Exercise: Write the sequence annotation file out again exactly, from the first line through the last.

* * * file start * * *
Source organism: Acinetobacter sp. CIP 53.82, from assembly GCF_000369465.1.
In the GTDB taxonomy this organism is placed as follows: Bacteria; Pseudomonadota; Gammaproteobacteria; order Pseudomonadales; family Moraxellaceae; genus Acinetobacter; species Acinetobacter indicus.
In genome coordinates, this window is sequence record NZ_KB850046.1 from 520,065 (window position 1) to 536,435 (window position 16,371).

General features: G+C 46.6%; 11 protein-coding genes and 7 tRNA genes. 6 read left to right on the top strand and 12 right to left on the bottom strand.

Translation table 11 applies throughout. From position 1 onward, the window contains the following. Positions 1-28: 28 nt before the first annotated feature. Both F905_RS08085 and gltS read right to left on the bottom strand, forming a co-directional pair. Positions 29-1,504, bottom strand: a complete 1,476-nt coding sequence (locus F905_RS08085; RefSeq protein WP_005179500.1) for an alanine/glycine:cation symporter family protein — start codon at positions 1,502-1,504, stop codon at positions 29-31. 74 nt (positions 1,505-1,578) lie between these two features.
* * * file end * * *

Source organism: Acinetobacter sp. CIP 53.82, from assembly GCF_000369465.1.
In the GTDB taxonomy this organism is placed as follows: Bacteria; Pseudomonadota; Gammaproteobacteria; order Pseudomonadales; family Moraxellaceae; genus Acinetobacter; species Acinetobacter indicus.
In genome coordinates, this window is sequence record NZ_KB850046.1 from 520,065 (window position 1) to 536,435 (window position 16,371).

General features: G+C 46.6%; 11 protein-coding genes and 7 tRNA genes. 6 read left to right on the top strand and 12 right to left on the bottom strand.

Translation table 11 applies throughout. From position 1 onward, the window contains the following. Positions 1-28: 28 nt before the first annotated feature. Both F905_RS08085 and gltS read right to left on the bottom strand, forming a co-directional pair. Positions 29-1,504, bottom strand: a complete 1,476-nt coding sequence (locus F905_RS08085; RefSeq protein WP_005179500.1) for an alanine/glycine:cation symporter family protein — start codon at positions 1,502-1,504, stop codon at positions 29-31. 74 nt (positions 1,505-1,578) lie between these two features.